Subscriber login Close [x]
remember me
You are not logged in.

Wine consumption up in Oz but overall alcohol down as young Australians opt for "abstinence"

Published:  15 June, 2016

New figures suggest that "abstinence" in young Australians is behind the recent nose-dive in alcohol consumption across the country - although wine consumption is on the up.

According to figures published last week, Australia has reached the lowest level of per capita consumption since the 1960s, but wine continues to gain traction in the market.

The Australian Bureau of Statistics (ABS) says that changes in patterns of alcohol consumption and a trend of abstinence among young drinkers has contributed to Australians drinking less alcohol.

For example, sales of beer have slumped drastically after accounting for three quarters of all alcohol consumed 50 years ago.

In terms of demographics, the most pronounced group leading this trend of abstinence are younger Australians, though they are often the first people think of when discussing risky drinking behaviour.

However, the report from Euromonitor showed that the premiumisation trend in alcoholic drinks continued in 2015, pushing up value sales.

Whilst total volume sales of alcoholic drinks registered a slight negative compound annual growth rate (CAGR) over the review period between (2010 to 2015), in terms of total value, the CAGR was higher at 3%.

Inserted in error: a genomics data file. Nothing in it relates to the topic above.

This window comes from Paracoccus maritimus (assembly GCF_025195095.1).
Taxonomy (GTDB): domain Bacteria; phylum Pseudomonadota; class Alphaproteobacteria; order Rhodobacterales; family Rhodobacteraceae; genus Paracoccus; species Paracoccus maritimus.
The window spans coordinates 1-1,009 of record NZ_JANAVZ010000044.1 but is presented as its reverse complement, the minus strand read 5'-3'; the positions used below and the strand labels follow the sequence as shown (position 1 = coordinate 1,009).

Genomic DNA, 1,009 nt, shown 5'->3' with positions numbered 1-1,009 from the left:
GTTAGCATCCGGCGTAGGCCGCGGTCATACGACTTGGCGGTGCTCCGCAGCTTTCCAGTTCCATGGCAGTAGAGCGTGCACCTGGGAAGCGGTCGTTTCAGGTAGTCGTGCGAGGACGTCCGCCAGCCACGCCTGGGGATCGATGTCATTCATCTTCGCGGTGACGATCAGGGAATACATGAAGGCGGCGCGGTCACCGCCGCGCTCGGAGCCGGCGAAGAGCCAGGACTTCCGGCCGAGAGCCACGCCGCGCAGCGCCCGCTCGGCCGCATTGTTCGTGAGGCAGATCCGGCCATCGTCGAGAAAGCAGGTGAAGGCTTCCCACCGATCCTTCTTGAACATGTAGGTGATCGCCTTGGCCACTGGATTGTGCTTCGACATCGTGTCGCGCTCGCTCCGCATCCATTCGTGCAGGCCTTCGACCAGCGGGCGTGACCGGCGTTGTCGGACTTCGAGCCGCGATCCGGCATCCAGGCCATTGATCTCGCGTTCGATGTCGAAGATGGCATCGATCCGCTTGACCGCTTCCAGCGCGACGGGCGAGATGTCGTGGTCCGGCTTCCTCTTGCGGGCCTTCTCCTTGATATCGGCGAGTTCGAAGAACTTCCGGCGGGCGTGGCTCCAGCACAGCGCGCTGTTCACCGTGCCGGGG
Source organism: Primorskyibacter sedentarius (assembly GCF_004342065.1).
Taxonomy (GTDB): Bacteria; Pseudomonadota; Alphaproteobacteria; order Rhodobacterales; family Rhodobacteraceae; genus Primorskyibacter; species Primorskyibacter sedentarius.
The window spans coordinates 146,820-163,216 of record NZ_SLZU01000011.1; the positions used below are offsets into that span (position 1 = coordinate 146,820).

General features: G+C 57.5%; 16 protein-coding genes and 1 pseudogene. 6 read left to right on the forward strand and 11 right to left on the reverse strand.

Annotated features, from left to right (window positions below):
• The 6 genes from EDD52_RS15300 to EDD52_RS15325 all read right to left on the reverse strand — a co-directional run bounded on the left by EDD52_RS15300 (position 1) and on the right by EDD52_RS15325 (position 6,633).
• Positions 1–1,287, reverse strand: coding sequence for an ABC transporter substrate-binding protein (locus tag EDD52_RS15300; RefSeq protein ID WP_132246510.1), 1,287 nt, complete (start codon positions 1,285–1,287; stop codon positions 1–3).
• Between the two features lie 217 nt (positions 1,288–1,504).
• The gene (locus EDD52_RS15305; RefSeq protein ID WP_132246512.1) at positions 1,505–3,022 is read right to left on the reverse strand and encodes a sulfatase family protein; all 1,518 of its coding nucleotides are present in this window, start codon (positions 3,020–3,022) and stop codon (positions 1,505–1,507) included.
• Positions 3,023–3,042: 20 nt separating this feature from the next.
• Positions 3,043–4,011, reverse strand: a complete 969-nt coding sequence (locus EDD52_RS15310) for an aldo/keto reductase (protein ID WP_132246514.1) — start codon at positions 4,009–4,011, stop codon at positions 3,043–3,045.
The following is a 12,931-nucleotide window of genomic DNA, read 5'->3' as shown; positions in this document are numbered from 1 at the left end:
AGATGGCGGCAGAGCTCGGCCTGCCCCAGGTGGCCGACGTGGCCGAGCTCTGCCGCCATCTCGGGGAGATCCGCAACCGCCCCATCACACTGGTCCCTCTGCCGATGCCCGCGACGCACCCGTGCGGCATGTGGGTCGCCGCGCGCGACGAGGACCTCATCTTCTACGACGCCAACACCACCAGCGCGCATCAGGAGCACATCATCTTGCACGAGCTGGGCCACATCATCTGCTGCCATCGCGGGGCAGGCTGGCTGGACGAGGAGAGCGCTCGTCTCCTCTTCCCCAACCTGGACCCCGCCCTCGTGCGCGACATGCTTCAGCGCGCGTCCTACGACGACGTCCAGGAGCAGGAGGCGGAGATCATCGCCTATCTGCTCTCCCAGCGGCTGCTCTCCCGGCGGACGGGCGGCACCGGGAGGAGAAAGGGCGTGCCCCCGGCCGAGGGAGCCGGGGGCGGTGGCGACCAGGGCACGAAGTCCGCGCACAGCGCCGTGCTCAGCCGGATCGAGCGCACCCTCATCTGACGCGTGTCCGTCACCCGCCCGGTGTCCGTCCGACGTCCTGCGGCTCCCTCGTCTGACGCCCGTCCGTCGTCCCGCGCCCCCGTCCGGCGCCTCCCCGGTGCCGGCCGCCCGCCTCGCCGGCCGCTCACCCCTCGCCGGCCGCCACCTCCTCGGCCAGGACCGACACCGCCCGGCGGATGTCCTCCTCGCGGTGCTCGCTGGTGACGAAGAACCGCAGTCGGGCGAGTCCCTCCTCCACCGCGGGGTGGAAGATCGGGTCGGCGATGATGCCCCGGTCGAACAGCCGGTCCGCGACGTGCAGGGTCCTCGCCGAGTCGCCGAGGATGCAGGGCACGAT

Drink's consultant or Sommelier?Australians are drinking more wine

Growth in expenditure on alcoholic drinks was stronger, as consumers switched to more premium options.

These included products from the craft beer and craft spirits movements, with corresponding trading up occurring across alcoholic drinks categories, resulting in rising average unit prices.

The Australian gin craze gains also continued to gain momentum, with the number of Australian craft gin brands growing significantly between 2010 and 2015.

Previously, the key brand in craft gin was West Winds, from Margaret River in Western Australia.

However, there are now more than 50 craft gin distillers nationwide, including Four Pillars and Melbourne Gin Company in Victoria, and Archie Rose and Young Henrys in New South Wales.

Local distillers are challenging established brands in the market, such as Gordon's, Tanqueray and Bombay Sapphire, differentiating themselves through their stories, packaging and the use of native ingredients to produce distinctive products.

The total volume of alcoholic drinks are predicted to see only marginal growth over the 2015-2020 forecast period, although premiumisation and the rising popularity of upmarket brands provide optimism in terms of value growth for the industry.